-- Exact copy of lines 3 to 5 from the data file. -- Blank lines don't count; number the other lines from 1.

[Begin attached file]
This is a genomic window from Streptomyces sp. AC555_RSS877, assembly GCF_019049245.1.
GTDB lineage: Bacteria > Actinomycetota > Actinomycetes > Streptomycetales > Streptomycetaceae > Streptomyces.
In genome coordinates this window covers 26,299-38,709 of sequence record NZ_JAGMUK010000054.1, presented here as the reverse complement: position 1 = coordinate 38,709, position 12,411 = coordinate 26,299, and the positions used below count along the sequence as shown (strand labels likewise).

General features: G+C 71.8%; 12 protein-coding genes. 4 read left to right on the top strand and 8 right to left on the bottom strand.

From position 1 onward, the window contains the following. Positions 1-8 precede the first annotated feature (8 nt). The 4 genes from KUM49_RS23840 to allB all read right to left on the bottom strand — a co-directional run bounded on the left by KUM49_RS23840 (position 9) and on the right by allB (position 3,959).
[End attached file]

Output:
In genome coordinates this window covers 26,299-38,709 of sequence record NZ_JAGMUK010000054.1, presented here as the reverse complement: position 1 = coordinate 38,709, position 12,411 = coordinate 26,299, and the positions used below count along the sequence as shown (strand labels likewise).

General features: G+C 71.8%; 12 protein-coding genes. 4 read left to right on the top strand and 8 right to left on the bottom strand.

From position 1 onward, the window contains the following. Positions 1-8 precede the first annotated feature (8 nt). The 4 genes from KUM49_RS23840 to allB all read right to left on the bottom strand — a co-directional run bounded on the left by KUM49_RS23840 (position 9) and on the right by allB (position 3,959).